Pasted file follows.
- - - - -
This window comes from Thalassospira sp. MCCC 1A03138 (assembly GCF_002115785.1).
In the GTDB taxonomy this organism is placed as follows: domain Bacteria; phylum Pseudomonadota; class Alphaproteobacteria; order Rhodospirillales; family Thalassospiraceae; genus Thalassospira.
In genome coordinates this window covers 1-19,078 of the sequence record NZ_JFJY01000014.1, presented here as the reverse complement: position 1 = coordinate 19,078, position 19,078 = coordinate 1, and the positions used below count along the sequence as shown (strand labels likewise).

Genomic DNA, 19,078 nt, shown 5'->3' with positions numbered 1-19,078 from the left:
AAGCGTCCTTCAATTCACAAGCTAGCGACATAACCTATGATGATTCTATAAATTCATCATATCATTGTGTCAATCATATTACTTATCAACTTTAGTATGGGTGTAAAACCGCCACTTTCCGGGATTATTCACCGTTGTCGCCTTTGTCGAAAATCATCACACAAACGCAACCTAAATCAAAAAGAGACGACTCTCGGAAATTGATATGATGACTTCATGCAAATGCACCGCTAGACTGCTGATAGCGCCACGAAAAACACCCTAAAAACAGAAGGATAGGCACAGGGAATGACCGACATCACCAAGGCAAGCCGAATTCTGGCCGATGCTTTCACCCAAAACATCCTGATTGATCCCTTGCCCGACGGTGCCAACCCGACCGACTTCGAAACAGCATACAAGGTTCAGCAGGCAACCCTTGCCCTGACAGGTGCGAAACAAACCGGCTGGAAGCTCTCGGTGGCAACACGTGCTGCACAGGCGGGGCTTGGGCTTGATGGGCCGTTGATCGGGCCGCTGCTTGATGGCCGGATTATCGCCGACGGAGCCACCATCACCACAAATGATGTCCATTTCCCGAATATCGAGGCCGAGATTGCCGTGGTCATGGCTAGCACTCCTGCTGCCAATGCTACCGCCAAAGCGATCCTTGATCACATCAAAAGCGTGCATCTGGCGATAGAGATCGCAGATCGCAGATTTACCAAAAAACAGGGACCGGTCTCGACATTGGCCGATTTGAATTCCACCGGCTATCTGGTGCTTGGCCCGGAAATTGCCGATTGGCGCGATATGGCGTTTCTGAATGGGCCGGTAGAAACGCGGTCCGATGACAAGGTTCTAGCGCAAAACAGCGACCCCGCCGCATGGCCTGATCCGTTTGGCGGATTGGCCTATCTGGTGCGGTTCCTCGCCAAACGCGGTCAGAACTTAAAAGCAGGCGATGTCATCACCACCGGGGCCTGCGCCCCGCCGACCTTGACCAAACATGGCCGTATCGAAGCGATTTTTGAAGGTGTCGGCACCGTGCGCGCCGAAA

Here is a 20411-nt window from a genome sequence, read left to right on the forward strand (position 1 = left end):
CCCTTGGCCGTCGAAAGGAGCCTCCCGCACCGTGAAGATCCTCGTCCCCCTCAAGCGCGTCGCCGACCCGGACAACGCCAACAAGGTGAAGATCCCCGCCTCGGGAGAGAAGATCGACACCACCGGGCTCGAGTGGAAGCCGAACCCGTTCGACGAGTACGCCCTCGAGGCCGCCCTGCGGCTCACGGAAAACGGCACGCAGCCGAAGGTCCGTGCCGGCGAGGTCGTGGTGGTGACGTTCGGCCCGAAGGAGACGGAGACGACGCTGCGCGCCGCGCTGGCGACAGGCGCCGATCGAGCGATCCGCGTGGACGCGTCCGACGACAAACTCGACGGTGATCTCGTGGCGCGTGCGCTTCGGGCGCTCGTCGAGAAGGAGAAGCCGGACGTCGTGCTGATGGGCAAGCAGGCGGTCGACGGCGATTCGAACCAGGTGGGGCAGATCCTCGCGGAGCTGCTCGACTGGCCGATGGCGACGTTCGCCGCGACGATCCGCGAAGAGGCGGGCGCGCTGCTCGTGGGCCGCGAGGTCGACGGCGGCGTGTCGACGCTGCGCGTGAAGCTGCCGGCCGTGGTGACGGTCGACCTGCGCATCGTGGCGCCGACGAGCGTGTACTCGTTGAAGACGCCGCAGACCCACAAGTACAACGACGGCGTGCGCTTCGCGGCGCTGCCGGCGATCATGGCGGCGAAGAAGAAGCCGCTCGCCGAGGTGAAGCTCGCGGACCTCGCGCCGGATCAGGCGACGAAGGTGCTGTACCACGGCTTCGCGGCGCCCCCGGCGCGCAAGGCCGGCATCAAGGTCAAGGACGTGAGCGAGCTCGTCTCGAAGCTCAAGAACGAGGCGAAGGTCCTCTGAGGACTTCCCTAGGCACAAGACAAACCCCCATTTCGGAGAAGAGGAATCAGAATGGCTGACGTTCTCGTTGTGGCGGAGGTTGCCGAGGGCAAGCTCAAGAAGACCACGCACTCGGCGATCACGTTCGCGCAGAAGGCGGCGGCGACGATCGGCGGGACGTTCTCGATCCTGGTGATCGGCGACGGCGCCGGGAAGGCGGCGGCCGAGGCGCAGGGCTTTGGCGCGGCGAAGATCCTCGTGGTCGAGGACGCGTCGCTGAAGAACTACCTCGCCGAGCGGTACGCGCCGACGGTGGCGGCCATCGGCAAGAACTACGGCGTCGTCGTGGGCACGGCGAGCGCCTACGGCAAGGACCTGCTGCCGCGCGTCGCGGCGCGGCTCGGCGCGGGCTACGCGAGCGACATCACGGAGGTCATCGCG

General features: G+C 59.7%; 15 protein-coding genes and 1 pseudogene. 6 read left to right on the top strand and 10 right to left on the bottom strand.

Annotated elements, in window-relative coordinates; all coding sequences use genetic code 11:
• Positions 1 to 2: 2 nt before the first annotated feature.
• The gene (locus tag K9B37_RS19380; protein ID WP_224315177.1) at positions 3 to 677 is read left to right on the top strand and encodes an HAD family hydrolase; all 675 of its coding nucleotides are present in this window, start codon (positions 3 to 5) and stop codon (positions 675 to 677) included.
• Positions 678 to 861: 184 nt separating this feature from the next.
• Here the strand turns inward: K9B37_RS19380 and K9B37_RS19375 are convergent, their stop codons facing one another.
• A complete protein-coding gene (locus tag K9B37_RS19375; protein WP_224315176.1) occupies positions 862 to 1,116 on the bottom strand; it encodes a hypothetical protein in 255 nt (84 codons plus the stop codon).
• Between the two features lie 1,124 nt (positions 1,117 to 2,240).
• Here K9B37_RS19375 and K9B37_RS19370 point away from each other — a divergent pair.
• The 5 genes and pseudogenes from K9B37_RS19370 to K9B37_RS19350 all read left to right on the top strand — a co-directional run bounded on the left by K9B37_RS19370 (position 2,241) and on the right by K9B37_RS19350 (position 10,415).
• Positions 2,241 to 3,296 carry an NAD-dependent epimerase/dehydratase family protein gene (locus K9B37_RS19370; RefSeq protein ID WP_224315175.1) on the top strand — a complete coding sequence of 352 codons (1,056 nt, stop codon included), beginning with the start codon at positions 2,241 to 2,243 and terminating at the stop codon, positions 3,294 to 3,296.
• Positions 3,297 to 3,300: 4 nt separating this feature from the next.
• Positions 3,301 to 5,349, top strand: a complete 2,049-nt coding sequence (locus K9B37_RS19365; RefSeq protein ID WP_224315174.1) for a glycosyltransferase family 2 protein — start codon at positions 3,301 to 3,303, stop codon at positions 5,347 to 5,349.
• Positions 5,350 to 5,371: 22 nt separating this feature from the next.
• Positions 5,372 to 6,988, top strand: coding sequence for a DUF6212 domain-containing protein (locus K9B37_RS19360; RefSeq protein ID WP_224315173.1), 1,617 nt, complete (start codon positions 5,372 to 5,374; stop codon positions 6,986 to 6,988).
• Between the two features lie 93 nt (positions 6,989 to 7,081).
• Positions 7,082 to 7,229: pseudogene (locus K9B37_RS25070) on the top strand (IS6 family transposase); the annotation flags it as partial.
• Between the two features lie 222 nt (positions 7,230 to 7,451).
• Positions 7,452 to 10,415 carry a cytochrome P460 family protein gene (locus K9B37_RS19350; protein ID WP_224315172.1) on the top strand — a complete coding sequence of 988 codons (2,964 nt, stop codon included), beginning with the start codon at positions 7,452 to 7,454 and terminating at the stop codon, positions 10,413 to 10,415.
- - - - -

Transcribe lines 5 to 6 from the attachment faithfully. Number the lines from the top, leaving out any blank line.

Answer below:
AAGCGTCCTTCAATTCACAAGCTAGCGACATAACCTATGATGATTCTATAAATTCATCATATCATTGTGTCAATCATATTACTTATCAACTTTAGTATGGGTGTAAAACCGCCACTTTCCGGGATTATTCACCGTTGTCGCCTTTGTCGAAAATCATCACACAAACGCAACCTAAATCAAAAAGAGACGACTCTCGGAAATTGATATGATGACTTCATGCAAATGCACCGCTAGACTGCTGATAGCGCCACGAAAAACACCCTAAAAACAGAAGGATAGGCACAGGGAATGACCGACATCACCAAGGCAAGCCGAATTCTGGCCGATGCTTTCACCCAAAACATCCTGATTGATCCCTTGCCCGACGGTGCCAACCCGACCGACTTCGAAACAGCATACAAGGTTCAGCAGGCAACCCTTGCCCTGACAGGTGCGAAACAAACCGGCTGGAAGCTCTCGGTGGCAACACGTGCTGCACAGGCGGGGCTTGGGCTTGATGGGCCGTTGATCGGGCCGCTGCTTGATGGCCGGATTATCGCCGACGGAGCCACCATCACCACAAATGATGTCCATTTCCCGAATATCGAGGCCGAGATTGCCGTGGTCATGGCTAGCACTCCTGCTGCCAATGCTACCGCCAAAGCGATCCTTGATCACATCAAAAGCGTGCATCTGGCGATAGAGATCGCAGATCGCAGATTTACCAAAAAACAGGGACCGGTCTCGACATTGGCCGATTTGAATTCCACCGGCTATCTGGTGCTTGGCCCGGAAATTGCCGATTGGCGCGATATGGCGTTTCTGAATGGGCCGGTAGAAACGCGGTCCGATGACAAGGTTCTAGCGCAAAACAGCGACCCCGCCGCATGGCCTGATCCGTTTGGCGGATTGGCCTATCTGGTGCGGTTCCTCGCCAAACGCGGTCAGAACTTAAAAGCAGGCGATGTCATCACCACCGGGGCCTGCGCCCCGCCGACCTTGACCAAACATGGCCGTATCGAAGCGATTTTTGAAGGTGTCGGCACCGTGCGCGCCGAAA

Here is a 20411-nt window from a genome sequence, read left to right on the forward strand (position 1 = left end):